Ride-hailing platform Uber Technologies has reached a $148 million settlement agreement with the attorneys general of all 50 states and the District of Columbia. The settlement stems from the company’s failure to report a massive 2016 data breach in a timely manner, as well as the company’s inadequate information security practices (see Pennsylvania Sues Uber Over Late Breach Notification).
Under the terms of the settlement agreement, the San Francisco-based company must put in place “privacy by design” practices, report all data security incidents to states on a quarterly basis for the next two years, and create a corporate integrity program and maintain a hotline for reporting any data security or privacy misconduct.
“Uber’s decision to cover up this breach was a blatant violation of the public’s trust,” California Attorney General Xavier Becerra says in a statement. “The company failed to safeguard user data and notify authorities when it was exposed. Consistent with its corporate culture at the time, Uber swept the breach under the rug in deliberate disregard of the law. Companies in California and throughout the nation are entrusted with customers’ valuable private information. This settlement broadcasts to all of them that we will hold them accountable to protect their data.”
San Francisco District Attorney George Gascón adds: “We wholeheartedly support innovative business models, but new ways of engaging in business cannot come at the expense of public safety or consumer privacy.”.
25 Million US Breach Victims
Dara Khosrowshahi, who became CEO of Uber on Sept. 5, 2017, reportedly first learned of the breach about two weeks later, after it was discovered by an internal review launched by the company’s board of directors. In November 2017, he issued Uber’s first notification to the public, as well as to law enforcement agencies and regulators (see Did Uber Break Breach Notification Minimum-Speed Limits?).
Khosrowshahi also fired CSO Joe Sullivan and his deputy, allegedly over their handling of the breach (see Fast and Furious Data Breach Scandal Overtakes Uber).
The breach compromised personal information for 57 million Uber users around the world. Nearly all of the exposed data sets included names, email addresses and phone numbers. For some users, Uber IDs and location data were leaked, along with tokens or hashed and salted passwords.
Uber says the breach exposed personal information for 25 million users in the U.S., of which 4.1 million were drivers. For the driver accounts, 600,000 contained license numbers.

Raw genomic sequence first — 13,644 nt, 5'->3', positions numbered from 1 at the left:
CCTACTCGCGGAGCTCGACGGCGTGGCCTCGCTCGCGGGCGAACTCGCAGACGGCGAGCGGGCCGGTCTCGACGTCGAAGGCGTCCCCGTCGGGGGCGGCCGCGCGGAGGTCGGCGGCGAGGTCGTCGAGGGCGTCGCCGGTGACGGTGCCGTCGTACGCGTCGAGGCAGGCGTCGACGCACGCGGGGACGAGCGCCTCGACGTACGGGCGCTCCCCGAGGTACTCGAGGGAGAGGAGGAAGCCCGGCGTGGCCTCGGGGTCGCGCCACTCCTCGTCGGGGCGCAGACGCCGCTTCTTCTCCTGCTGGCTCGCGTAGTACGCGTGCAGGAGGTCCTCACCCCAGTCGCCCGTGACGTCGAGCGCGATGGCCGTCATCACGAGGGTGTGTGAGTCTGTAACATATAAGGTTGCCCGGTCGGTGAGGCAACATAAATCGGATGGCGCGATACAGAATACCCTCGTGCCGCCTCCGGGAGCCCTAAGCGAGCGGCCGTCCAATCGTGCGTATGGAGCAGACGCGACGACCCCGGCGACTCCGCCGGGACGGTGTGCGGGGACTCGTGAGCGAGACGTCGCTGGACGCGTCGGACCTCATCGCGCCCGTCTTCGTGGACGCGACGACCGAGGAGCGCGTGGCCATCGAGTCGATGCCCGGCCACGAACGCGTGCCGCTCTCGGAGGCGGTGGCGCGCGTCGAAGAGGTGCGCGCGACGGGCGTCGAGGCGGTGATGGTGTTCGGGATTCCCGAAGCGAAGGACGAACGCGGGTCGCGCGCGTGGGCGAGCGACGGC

Subsequently, it emerged that Uber had paid $100,000 to a 20-year-old in Florida for what it portrayed as a “bug bounty” tied to a breach of code that Uber’s engineers appeared to have uploaded to the GitHub code-sharing service. Many information security experts said that the cover-up and payment – in exchange for the developer agreeing to delete the data – looked less like a bug bounty and more like hush money (see Report: Uber Paid Florida 20-Year-Old $100,000 Over Hack).
Indeed, California authorities this week minced no words, saying that “Uber covered up the breach and then paid hackers $100,000 in exchange for their silence.”
Uber Pledges Transparency
Uber has promised to do better.
“We know that earning the trust of our customers and the regulators we work with globally is no easy feat. After all, trust is hard to gain and easy to lose,” says Tony West, Uber’s chief legal officer, in a blog post.
West joined Uber just after the company notified the public about the 2016 breach, and in his blog post, he pledged “transparency, integrity and accountability” from Uber as well as a corporate culture that would learn from and take responsibility for past mistakes.
“The commitments we’re making in this agreement are in line with our focus on both physical and digital safety for our customers, as exemplified by our recent announcement of a host of safety and security improvements and our recent hiring of experts like Ruby Zefo as chief privacy officer and Matt Olsen as chief trust and security officer,” West said.
Data Breach Expert: ‘Reasonable’ Fine
The $148 million settlement, to be split between states, appparently is the largest privacy settlement ever reached between state regulators and a breached business.
Uber’s penalty easily dwarfs the $18.5 million settlement agreement between states and Target over its 2013 breach, which resulted in attackers compromising 41 million customers’ payment card details as well as contact details for more than 60 million customers (see Target Reaches $18.5 Million Breach Settlement with States).
The penalty against Uber represents a significant percentage of the company’s annual revenue for the year in which the incident occurred. “This actually feels pretty reasonable,” says Australian security expert Troy Hunt, who runs the free Have I Been Pwned? breach-alert service, via Twitter. “Uber had revenue of $6.5 billion in 2016, so call it about 2.3 percent.”
Still, Uber does not appear to have suffered any significant, long-term consequences as a result of the data breach and cover-up (see Do Data Breaches Permanently Affect Business Reputations?).
Other Lawsuits, Probes Continue
Regulators in the United Kingdom, Australia and the Philippines have also been probing Uber’s breach (see Driving Privacy Regulators Crazy: UK Probes Uber Breach).
In the U.K., for example, Uber could be fined up to £500,000 ($660,000) by the country’s Information Commissioner’s Office. While the EU’s General Data Protection Regulation allows for much greater fines, it doesn’t apply to data breaches that occurred prior to May 25, when GDPR went into full effect.
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